Jones Day Beats Dismissal Bid in Reynolds Wrap Row

Jones Day Beats Dismissal Bid in Reynolds Wrap Row Diego M. Radzinschi/THE NATIONAL LAW JOURNAL John Froemming of Jones Day

Reynolds Consumer Products Inc. cleared a hurdle on Thursday in a trademark and false advertising case against Handi-Foil Corp., a competitor that wants to eat away at Reynolds’ profits from its ubiquitous Reynolds Wrap aluminum foil.

In a summary judgment ruling, U.S. District Judge Liam O’Grady in Alexandria, Va., refused to toss claims that Handi-Foil engaged in false advertising by pitching its product as comparable to Reynolds Wrap. O’Grady also ruled as matter of law that Reynolds didn’t abandon its trademarks on Reynolds Wrap’s familiar design. The ruling is a win for John Froemming in the Washington office of Jones Day, who represents Reynolds. Handi-Foil is represented by attorneys at Kirkland & Ellis, including David Callahan and Robin McCue.

Wheeling, Ill.-based Handi-Foil is best known for its aluminum baking pans. In 2012, Handi-Foil partnered with Dollar Tree Stores Inc. to sell an aluminum foil product to compete with Reynolds Wrap. According to Thursday’s ruling, some of Handi-Foil’s products came in blue, pink, and silver packages that evoked the distinctive look of Reynolds Wrap. Handi-Foil’s packaging also stated “Compares to Reynolds Wrap Foil.”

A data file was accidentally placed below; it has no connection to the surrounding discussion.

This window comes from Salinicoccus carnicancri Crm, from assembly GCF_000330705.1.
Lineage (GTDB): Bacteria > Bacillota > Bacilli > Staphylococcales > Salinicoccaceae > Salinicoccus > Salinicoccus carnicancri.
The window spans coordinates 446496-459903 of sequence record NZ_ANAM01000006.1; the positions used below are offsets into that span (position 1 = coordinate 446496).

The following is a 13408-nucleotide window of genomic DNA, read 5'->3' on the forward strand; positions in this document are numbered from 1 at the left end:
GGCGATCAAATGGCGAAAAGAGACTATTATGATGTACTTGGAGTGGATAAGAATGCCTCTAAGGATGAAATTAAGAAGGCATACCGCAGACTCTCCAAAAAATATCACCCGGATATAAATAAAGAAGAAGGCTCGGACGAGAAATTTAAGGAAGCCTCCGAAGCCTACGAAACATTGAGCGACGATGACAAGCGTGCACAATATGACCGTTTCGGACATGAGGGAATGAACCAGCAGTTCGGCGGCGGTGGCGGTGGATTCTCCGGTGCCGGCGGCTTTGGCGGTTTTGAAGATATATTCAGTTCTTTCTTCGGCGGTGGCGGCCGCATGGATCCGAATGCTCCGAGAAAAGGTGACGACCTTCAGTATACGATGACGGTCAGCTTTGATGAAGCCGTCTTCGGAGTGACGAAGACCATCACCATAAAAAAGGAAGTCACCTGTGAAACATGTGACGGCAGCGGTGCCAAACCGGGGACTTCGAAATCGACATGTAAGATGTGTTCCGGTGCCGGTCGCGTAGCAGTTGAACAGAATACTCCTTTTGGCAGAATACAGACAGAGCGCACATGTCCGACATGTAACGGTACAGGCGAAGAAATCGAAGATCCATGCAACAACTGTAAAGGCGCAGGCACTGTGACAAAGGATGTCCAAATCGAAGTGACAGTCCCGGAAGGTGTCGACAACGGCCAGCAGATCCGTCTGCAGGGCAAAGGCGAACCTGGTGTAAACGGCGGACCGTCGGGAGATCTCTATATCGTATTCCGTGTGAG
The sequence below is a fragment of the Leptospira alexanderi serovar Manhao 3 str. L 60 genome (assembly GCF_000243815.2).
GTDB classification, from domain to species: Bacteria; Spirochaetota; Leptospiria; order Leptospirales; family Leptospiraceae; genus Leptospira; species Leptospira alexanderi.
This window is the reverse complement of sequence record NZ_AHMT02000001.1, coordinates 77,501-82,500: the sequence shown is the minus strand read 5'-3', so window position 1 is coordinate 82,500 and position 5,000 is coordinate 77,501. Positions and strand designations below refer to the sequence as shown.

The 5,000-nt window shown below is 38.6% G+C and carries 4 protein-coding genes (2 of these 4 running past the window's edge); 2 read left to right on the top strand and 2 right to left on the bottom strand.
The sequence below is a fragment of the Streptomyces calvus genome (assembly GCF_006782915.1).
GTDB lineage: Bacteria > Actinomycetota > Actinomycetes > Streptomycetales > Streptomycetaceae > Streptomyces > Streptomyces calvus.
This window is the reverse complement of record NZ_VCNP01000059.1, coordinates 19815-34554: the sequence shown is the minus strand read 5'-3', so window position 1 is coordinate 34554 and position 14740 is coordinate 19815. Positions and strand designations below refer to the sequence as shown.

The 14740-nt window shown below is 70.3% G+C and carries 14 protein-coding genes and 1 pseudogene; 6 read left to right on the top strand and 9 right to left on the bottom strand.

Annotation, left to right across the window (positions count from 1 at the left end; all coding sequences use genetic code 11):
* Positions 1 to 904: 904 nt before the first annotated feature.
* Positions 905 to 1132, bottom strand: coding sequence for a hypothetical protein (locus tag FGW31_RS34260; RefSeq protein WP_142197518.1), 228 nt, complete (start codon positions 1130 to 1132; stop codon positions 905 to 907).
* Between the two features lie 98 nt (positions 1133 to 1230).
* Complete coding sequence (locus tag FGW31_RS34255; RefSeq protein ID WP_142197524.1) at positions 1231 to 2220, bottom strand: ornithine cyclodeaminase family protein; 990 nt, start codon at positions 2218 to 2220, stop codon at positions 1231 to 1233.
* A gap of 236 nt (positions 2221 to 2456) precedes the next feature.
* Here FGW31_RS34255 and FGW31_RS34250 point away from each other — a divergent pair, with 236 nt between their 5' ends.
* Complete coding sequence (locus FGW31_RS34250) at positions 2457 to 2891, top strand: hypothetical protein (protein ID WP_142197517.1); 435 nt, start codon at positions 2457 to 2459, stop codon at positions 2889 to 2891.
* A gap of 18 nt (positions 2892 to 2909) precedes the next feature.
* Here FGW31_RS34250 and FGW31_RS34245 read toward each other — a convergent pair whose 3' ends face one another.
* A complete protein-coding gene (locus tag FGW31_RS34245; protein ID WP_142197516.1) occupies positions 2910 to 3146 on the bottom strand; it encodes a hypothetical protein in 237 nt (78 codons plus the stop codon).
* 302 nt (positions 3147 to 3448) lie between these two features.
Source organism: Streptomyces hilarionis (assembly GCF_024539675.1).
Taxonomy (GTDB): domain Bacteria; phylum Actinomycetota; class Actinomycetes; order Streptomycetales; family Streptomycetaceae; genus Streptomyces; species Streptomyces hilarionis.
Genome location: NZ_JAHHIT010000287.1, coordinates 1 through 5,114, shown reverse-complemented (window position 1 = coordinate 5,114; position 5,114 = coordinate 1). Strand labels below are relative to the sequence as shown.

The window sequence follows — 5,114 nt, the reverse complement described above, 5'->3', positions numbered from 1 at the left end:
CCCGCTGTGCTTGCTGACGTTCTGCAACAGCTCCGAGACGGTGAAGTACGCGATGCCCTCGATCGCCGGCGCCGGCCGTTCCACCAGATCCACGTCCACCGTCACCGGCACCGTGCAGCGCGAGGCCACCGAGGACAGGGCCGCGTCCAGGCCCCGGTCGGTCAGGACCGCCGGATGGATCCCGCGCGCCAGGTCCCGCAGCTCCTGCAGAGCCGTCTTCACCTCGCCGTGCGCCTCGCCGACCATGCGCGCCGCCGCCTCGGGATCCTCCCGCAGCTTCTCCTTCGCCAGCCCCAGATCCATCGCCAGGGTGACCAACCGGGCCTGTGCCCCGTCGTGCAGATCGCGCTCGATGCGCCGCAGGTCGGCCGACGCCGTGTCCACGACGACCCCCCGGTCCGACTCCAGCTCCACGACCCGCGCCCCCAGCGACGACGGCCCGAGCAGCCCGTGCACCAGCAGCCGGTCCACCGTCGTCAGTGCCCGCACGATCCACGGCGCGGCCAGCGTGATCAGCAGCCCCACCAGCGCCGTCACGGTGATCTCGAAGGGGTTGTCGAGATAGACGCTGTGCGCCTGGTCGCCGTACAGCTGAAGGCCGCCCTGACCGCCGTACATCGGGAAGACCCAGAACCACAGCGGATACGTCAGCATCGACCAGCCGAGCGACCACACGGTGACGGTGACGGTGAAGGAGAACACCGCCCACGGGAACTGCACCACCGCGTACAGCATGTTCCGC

Reynolds, originally represented by Fulbright & Jaworski (now Norton Rose Fulbright), brought suit in February 2013, alleging false advertisement, trade dress infringement, and trademark infringement. The case first centered on Handi-Foil’s packaging, which Reynolds alleged was intended to confuse consumers. Reynolds later amended its complaint to include allegations that Handi-Foil employees engaged in false advertising by writing in e-mails to supermarket purchasing agents that the company’s product was just as good as Reynolds Wrap.

In a Jan. 8 motion for summary judgment, Handi-Foil’s lawyers urged O’Grady to dismiss the later-filed allegations. They argued that the e-mails can’t give rise to false advertising claims, since one-to-one e-mails aren’t advertisements. Handi-Foil also asked the judge to find that Reynolds had abandoned its trademarks, which date back to the 1970s, by continually tweaking its packaging over the years.

In Thursday’s ruling, O’Grady granted Reynolds summary judgment on the abandonment claim, finding that Reynolds’ current packing is sufficiently similar to the relevant trademarks.

The judge also rejected Handi-Foil’s argument that he should dismiss the false advertising claims. “[T]he e-mail exchanges between Handi-Foil sales representatives and retail stores are clear examples of commercial speech meant to encourage stores to purchase Handi-Foil roll foil,” he wrote. “This, at the very least, creates a genuine issue of material fact as to whether the allegedly false statements were commercial advertisements,” he wrote.

Reynolds counsel Froemming declined to comment. Handi-Foil counsel Callahan wasn’t immediately available for comment.

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